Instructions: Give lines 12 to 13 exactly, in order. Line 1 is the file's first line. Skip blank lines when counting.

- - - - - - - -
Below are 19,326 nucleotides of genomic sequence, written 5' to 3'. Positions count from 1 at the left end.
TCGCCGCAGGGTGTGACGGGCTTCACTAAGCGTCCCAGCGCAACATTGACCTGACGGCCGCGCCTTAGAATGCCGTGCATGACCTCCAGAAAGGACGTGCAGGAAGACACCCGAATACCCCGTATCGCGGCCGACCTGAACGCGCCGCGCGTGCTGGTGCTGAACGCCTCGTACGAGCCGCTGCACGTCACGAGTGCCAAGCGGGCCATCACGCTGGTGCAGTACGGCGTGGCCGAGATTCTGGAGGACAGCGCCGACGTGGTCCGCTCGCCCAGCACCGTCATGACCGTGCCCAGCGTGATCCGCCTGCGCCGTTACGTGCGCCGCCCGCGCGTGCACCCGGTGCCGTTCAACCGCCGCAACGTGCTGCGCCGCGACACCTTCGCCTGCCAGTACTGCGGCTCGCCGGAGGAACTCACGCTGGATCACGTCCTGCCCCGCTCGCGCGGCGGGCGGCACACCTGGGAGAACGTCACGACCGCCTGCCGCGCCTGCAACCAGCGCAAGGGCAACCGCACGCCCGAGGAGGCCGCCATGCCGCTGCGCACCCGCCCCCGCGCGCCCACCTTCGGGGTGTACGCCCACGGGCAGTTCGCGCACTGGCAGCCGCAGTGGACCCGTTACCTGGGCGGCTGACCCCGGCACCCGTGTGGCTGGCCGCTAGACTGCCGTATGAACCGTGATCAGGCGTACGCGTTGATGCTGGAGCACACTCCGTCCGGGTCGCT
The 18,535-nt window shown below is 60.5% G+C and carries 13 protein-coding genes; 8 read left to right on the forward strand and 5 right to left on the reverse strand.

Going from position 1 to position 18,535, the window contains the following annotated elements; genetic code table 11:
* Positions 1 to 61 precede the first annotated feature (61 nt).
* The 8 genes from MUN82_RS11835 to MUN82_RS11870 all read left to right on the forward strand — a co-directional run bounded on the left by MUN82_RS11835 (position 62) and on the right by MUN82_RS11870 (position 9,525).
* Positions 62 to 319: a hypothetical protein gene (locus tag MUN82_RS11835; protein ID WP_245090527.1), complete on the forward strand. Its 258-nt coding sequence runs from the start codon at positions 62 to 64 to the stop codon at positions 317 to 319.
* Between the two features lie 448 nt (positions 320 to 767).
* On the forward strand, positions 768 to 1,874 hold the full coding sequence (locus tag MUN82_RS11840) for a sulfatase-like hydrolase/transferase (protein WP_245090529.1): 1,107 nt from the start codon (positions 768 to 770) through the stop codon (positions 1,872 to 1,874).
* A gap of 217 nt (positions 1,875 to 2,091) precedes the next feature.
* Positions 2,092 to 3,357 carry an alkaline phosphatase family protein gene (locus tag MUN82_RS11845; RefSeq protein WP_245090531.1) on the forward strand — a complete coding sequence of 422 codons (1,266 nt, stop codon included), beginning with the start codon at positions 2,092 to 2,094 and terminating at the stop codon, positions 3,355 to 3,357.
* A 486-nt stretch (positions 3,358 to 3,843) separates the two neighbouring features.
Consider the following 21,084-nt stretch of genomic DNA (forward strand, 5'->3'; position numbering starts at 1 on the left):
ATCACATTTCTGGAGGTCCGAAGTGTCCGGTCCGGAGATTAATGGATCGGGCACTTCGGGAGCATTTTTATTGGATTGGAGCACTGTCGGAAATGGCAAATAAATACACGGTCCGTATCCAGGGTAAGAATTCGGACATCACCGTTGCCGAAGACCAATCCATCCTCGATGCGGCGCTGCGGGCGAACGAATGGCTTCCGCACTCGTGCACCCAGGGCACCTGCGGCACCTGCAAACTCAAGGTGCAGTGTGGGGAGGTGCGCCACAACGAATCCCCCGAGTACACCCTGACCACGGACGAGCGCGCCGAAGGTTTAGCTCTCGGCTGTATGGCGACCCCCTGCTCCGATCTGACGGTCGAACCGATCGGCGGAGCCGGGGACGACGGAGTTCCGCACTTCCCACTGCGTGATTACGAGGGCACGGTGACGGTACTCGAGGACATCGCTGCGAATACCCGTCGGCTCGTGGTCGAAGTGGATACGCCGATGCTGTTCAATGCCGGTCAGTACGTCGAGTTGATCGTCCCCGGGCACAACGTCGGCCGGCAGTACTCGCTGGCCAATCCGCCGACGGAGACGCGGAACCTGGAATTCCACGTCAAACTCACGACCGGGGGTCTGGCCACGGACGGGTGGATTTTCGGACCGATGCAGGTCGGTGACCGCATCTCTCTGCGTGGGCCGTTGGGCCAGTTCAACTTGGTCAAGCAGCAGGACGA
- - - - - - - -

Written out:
* A 486-nt stretch (positions 3,358 to 3,843) separates the two neighbouring features.
Consider the following 21,084-nt stretch of genomic DNA (forward strand, 5'->3'; position numbering starts at 1 on the left):